What does the lamp symbolize in A Doll's House?

In A Doll's House, the lamp symbolizes false security, illumination, and truth-telling. In act 2, Nora uses the lamp to protect herself from the truth of Dr. Rank’s love. Nonetheless, the lamp’s appearance coincides with Dr. Rank’s revelation. In act 3, the lamp shines a harsh light on the true state of Nora and Torvald’s marriage. It forces both characters to see the reality of their relationship and its dynamics.

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In A Doll’s House, the lamp represents both false security and the illumination of truth. In the play, Ibsen introduces the lamp as a prop that characters use as protection and as a device to reveal truths. The lamp first appears in act 2 when Nora is about to...

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In A Doll’s House, the lamp represents both false security and the illumination of truth. In the play, Ibsen introduces the lamp as a prop that characters use as protection and as a device to reveal truths. The lamp first appears in act 2 when Nora is about to reveal her secret—her past forgery—to Dr. Rank. She tells him,

I know you are my truest and best friend, and so I will tell you what it is. Well, Doctor Rank, it is something you must help me to prevent.

Her confession, however, is interrupted by his admission of a secret love for her.

I was determined you should know it before I went away, and there will never be a better opportunity than this. Now you know it, Nora. And now you know, too, that you can trust me as you would trust no one else.

Instead of being a vehicle to shine light on truth, the lamp becomes a symbol of false cheer. Disturbed by Dr. Rank’s revelation, Nora immediately decides not to divulge her secret to Rank but commands the maid to bring a lamp into the room.

NORA. Helen, bring in the lamp. [Goes over to the stove.] Dear Doctor Rank, that was really horrid of you.

RANK. To have loved you as much as anyone else does? Was that horrid?

NORA. No, but to go and tell me so. There was really no need—

RANK. What do you mean? Did you know—? [MAID enters with lamp, puts it down on the table and goes out.] Nora—Mrs. Helmer—tell me, had you any idea of this?

The lamp becomes a symbol of safety; Nora wants to light up the room—banishing any darkness or suggestion of romance—and seek the warmth of the stove. Light and heat represent security, innocence, and childlike protection from Dr. Rank’s unexpected amorous advances and, most importantly, the truth of his love for her. Nora wants to be shielded from this truth. After turning on the lamp to create a safe and well-lit environment, she admonishes Rank:

You can do nothing for me now. Besides, I really don't need any help at all. You will find that the whole thing is merely fancy on my part. It really is so—of course it is! [Sits down in the rocking chair and looks at him with a smile.] You are a nice sort of man, Doctor Rank! Don't you feel ashamed of yourself now the lamp has come?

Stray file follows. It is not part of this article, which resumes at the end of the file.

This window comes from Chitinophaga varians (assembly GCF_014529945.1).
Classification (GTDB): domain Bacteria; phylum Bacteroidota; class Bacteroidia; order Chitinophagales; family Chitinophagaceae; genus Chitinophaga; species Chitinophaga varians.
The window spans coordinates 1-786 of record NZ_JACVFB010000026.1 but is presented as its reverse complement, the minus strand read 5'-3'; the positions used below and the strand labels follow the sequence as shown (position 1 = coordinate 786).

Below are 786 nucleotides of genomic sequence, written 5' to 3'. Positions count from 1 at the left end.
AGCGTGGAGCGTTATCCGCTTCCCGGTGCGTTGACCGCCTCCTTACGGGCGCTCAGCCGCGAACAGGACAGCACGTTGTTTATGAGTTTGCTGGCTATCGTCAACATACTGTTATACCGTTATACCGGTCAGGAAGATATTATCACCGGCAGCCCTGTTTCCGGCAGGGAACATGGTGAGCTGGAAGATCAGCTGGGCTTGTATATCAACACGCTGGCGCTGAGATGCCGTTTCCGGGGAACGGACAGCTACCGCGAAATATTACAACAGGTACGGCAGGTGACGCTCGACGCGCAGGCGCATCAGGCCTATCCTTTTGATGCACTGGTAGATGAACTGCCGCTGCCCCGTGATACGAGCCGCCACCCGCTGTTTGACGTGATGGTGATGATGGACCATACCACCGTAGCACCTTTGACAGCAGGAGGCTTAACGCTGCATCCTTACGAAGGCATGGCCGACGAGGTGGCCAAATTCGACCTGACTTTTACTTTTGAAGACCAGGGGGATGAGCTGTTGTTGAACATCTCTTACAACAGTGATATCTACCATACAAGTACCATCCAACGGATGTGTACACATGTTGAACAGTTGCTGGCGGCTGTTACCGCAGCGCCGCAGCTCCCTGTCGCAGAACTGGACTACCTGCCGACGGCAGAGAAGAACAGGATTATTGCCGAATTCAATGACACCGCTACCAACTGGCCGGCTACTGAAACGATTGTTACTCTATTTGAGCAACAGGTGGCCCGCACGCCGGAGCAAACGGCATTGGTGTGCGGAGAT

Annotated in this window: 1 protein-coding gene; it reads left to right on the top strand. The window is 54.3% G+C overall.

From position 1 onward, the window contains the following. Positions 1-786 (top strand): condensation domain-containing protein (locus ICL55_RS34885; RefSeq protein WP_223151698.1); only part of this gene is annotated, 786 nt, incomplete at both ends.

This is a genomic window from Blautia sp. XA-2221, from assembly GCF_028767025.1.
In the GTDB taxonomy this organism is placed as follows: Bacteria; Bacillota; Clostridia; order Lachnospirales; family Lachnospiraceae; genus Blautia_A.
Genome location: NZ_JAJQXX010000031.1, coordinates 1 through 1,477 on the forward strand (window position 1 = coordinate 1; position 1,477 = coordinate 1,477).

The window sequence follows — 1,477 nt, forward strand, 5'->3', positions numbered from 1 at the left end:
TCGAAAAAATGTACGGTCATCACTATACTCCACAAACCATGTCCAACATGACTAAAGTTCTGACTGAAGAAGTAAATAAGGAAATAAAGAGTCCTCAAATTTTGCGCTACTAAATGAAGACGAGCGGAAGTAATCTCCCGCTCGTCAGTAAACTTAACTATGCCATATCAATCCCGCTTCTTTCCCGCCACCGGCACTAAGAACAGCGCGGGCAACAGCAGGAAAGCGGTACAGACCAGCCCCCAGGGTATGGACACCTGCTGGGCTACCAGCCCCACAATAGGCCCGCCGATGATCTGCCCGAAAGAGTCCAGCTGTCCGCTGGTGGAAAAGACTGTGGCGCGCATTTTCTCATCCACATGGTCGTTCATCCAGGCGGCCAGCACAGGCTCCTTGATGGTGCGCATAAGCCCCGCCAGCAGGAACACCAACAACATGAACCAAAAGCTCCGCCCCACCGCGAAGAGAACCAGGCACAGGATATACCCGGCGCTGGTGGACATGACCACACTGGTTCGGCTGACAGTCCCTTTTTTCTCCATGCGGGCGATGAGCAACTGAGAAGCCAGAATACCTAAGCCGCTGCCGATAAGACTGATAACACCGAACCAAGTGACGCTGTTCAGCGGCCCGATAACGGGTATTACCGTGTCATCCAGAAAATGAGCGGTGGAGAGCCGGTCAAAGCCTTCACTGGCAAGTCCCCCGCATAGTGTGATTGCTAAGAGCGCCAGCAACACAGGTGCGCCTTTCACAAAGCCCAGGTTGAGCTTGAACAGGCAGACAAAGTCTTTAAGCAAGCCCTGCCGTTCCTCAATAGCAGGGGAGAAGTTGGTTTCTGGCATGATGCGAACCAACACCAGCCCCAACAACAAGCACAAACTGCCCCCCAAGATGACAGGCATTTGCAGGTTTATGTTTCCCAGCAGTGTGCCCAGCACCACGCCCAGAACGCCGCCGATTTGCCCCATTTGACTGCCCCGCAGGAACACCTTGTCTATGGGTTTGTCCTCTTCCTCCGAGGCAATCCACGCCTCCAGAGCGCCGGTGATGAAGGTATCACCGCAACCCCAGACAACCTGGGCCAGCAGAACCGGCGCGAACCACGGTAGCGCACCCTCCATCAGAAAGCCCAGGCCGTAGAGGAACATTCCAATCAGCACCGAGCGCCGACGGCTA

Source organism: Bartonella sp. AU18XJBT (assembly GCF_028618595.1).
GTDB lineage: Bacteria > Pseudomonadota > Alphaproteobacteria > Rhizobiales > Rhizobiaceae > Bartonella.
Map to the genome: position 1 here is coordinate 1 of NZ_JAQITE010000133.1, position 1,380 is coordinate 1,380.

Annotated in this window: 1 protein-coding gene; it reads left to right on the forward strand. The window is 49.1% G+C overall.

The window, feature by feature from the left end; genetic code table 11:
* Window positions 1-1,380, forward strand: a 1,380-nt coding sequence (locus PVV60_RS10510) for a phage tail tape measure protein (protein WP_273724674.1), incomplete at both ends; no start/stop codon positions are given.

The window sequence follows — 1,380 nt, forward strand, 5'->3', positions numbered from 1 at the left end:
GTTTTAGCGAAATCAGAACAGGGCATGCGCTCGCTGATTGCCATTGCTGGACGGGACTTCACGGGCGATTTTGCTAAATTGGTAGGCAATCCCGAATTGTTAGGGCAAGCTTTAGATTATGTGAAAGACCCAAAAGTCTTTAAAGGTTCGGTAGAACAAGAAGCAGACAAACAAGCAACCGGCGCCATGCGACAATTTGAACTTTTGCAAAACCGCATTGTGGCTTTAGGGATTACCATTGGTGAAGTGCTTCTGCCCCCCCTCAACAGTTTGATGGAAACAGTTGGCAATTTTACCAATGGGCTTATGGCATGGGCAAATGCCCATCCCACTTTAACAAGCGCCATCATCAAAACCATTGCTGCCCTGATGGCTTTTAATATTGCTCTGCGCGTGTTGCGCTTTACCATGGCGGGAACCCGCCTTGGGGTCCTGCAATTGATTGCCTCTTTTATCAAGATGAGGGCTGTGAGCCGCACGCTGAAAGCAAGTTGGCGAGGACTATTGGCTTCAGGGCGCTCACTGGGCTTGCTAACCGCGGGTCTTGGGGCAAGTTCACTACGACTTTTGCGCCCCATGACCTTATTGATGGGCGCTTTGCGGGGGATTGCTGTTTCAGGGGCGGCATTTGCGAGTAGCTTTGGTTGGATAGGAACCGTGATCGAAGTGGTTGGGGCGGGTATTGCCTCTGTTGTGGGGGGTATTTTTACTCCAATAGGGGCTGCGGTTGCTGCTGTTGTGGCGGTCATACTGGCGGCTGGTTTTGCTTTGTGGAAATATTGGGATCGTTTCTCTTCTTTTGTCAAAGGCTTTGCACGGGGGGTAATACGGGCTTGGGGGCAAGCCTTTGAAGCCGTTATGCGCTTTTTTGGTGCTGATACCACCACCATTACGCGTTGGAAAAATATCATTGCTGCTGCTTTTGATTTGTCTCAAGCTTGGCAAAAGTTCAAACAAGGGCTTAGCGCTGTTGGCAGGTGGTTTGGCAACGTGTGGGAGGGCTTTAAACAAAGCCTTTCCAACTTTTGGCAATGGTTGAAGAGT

In other words, how can he violate the bright atmosphere of false cheer with uncomfortable truths?

In act 3, the lamp once again seems to symbolize illumination and truth-telling and eventually does so after a false start. This final act opens with a lamp burning on a table at the center of the stage. Ibsen presents revelations in the third act but not in a straightforward way.

After Torvald discovers from Krogstad’s first letter that Nora had committed forgery, he reacts by scolding her for her crime; he cannot bear her confession of the truth. He tells her that she has ruined his reputation and happiness and that they must present false appearances:

I must try and appease him in some way or another. The matter must be hushed up at any cost. And as for you and me, it must appear as if everything between us were just as before—but naturally only in the eyes of the world.

Then when Torvald receives a second letter from Krogstad, he moves to the lamp in order to read it and learn the truth.

HEL. [standing by the lamp]. I scarcely have the courage to do it. It may mean ruin for both of us. No, I must know. [Tears open the letter, runs his eye over a few lines, looks at a paper enclosed and gives a shout of joy.] Nora! [She looks at him questioningly.] Nora! No, I must read it once again. Yes, it is true! I am saved! Nora, I am saved!

When Torvald discovers that Krogstad cancelled Nora’s debt, he rejoices that he is saved—with Nora as an afterthought. Nora then realizes that her truth cannot be accepted by Torvald and that Torvald cares more about himself and appearances than about her as a complete person and separate adult. He still sees her as a powerless doll and child.

At the end, she sits on one side of the table and he on the other side; with the lamp between them, she tells him that she is leaving him. The lamp provides a harsh light on the true state of their marriage:

But our home has been nothing but a playroom. I have been your doll wife … and here the children have been my dolls. I thought it great fun when you played with me, just as they thought it great fun when I played with them. That is what our marriage has been, Torvald.

In fact, the light of the lamp illuminates this truth to Nora—"I have never felt my mind so clear and certain as tonight”—and motivates her to grow and exit her cloying domestic situation.

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